Chalcedonian Christianity refers to the Christian denominations adhering to the christological definitions and ecclesiological resolutions of the Council of Chalcedon, the Fourth Ecumenical Council held in 451. Chalcedonian Christians follow the Definition of Chalcedon, a religious doctrine concerning the divine and human natures of Jesus Christ. The great majority of Christian communions and confessions in the 21st century are Chalcedonian, but from the 5th to the 8th centuries the ascendancy of Chalcedonian Christology (detailed below) was not always certain.
Doctrinally, Chalcedonianism may be regarded as a subset of Nicene Christianity.
Not shown: non-Nicene, nontrinitarian, and some restorationist denominations. Additionally, the diagram above is simplified without depiction of crypto-Protestants within Catholicism, crypto-Catholics and Protestant Eastern Christianity in Protestantism, or interdenominational movements such as Pietism and the Charismatic Movement.
The dogmatic disputes raised during the Council of Chalcedon led to the Chalcedonian Schism thus to the formation of the Non-Chalcedonian body of churches known as Oriental Orthodoxy. The Chalcedonian churches remained united with the Holy See of Rome, the Ecumenical Patriarchate of Constantinople (or "New Rome") and the Eastern Orthodox patriarchates of the Middle East (namely Alexandria, Antioch and Jerusalem). Together, these five patriarchates were considered the pillars of orthodox catholic Christendom and of the Chalcedonian confession of faith. During the 6th-century reign of Emperor Justinian I, the five patriarchates were recognised as the Pentarchy, the official ecclesiastical authority of the Imperial Christian Church.
Today, the great majority of Christian denominations can be considered descended from the Pentarchy, subscribing to Chalcedonian Christianity, broadly divided into the Roman Catholic Church in the predominantly Latin-speaking West, the Eastern Orthodox Church in the predominantly Greek-speaking East, and the Protestant denominations created in the wake of the Protestant Reformation.
The groups that rejected Chalcedon's Christological definition were the majority of the Armenian, Coptic, and Ethiopian Christians, together with a part of the Indian and Syriac Christians (the latter of which came to be identified as Jacobites). Today, such groups are known collectively as the Non-Chalcedonian, Miaphysite, or Oriental Orthodox churches.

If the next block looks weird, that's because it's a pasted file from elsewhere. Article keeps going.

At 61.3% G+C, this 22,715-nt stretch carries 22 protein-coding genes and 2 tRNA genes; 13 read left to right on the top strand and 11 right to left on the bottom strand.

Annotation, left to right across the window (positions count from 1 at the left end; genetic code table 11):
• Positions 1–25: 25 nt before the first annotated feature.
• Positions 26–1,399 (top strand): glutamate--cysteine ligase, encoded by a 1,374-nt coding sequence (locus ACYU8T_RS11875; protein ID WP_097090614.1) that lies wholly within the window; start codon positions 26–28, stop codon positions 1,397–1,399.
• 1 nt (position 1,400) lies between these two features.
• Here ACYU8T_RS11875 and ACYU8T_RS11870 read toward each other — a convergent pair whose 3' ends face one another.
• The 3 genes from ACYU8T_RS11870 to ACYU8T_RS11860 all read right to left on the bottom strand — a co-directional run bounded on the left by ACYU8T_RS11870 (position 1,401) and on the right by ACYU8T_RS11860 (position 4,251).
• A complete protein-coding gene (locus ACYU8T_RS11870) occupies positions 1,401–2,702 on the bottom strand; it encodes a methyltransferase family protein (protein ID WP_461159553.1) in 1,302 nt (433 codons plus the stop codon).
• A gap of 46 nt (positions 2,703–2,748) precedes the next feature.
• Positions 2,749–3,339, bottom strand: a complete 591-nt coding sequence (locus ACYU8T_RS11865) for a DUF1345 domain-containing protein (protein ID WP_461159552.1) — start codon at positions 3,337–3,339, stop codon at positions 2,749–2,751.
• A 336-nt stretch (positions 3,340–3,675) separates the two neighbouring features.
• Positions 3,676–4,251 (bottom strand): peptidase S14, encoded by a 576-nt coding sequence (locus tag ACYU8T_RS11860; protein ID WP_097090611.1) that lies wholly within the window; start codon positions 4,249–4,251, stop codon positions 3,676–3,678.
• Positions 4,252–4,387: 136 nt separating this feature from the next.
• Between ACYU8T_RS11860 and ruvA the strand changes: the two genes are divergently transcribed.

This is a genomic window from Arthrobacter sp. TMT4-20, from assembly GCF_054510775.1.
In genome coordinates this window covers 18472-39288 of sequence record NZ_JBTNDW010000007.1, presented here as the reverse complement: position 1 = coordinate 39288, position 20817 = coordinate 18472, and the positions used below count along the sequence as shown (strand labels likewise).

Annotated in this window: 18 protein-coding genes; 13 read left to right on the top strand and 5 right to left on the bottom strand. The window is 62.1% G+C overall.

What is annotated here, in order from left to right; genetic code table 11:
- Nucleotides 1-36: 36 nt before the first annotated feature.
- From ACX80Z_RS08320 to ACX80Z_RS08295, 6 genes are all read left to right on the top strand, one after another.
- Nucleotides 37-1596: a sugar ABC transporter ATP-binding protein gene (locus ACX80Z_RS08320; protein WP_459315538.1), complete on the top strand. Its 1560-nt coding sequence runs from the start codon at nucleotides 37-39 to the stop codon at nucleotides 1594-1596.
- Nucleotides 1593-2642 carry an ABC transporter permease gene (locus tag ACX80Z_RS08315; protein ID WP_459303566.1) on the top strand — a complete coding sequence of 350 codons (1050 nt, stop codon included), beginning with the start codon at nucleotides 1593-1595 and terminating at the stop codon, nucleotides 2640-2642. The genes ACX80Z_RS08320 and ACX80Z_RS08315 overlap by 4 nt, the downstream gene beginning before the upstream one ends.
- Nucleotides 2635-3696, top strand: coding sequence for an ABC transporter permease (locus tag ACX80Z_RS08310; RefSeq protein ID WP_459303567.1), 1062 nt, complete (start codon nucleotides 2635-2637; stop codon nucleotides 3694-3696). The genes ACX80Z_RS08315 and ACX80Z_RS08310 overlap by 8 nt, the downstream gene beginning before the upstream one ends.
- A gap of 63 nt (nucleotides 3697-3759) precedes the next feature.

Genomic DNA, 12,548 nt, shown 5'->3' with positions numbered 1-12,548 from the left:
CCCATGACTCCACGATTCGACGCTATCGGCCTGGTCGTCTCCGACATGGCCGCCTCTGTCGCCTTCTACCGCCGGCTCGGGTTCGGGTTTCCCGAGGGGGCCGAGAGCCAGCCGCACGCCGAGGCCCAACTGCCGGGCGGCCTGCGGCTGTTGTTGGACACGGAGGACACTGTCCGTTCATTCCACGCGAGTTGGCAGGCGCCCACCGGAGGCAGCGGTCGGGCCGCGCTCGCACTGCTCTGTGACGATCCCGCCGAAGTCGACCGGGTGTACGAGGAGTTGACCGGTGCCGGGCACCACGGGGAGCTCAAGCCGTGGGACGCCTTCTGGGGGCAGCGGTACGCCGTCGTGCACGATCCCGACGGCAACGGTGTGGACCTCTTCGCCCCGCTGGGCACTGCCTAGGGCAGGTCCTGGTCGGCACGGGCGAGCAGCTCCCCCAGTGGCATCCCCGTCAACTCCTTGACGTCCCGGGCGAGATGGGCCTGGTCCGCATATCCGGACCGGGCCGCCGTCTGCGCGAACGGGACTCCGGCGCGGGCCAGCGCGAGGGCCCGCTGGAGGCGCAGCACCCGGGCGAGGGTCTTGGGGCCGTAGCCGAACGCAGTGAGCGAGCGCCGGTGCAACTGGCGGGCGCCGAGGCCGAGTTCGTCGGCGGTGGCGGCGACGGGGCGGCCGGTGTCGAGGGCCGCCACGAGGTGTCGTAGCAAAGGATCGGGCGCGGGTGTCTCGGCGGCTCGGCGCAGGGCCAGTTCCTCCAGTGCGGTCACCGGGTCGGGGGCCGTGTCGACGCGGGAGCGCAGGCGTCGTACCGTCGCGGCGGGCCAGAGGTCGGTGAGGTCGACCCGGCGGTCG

Some Armenian Christians, especially in the region of Cappadocia and Trebizond inside the Byzantine Empire, accepted the decisions of the Council of Chalcedon and engaged in polemics against the Armenian Apostolic Church.
After the conclusion of Byzantine-Sasanian War of 572–591, direct rule of the Byzantine Empire was extended to all western parts of Armenia, and soon after that emperor Maurice (582–602) decided to strengthen his political control over the entire region by supporting the local pro-Chalcedonian faction of the Armenian Church. In 593, a regional council of western Armenian bishops was convened in the city of Theodosiopolis, and proclaimed allegiance to the Chalcedonian Definition.
Those present at the Council of Chalcedon accepted Trinitarianism and the concept of hypostatic union, and rejected Arianism, Modalism, and Ebionism as heresies (which had also been rejected at the First Council of Nicaea in AD 325). Those present at the council also rejected the Christological doctrines of the Nestorians, Eutychians, and monophysites (these doctrines had also been rejected at the First Council of Ephesus in 431).
The Chalcedonian understanding of how the divine and human relate in Jesus Christ is that the humanity and divinity are exemplified as two natures and that the one hypostasis of the Logos perfectly subsists in these two natures. The Non-Chalcedonians hold the position of miaphysitism (sometimes called monophysitism by their opponents). Miaphysitism holds that in the one person of Jesus Christ, divinity and humanity are united in one nature, the two being united without separation, without confusion and without alteration. That led many members of the two churches to condemn each other: the Chalcedonians condemning the Non-Chalcedonians as Eutychian Monophysites, and the Non-Chalcedonians condemning the Chalcedonians as Nestorians.
Later interpreters of the council held that Chalcedonian Christology also rejected monothelitism and monoenergism (rejected at the Third Council of Constantinople in 680). Those who did not accept the Chalcedonian Christology now call themselves non-Chalcedonian. Historically, they called themselves Miaphysites or Cyrillians (after St Cyril of Alexandria, whose writing On the Unity of Christ was adopted by them and taken as their standard) and were called by Orthodox Christians monophysites. Those who held to the non-Chalcedonian Christologies called the doctrine of Chalcedon dyophysitism.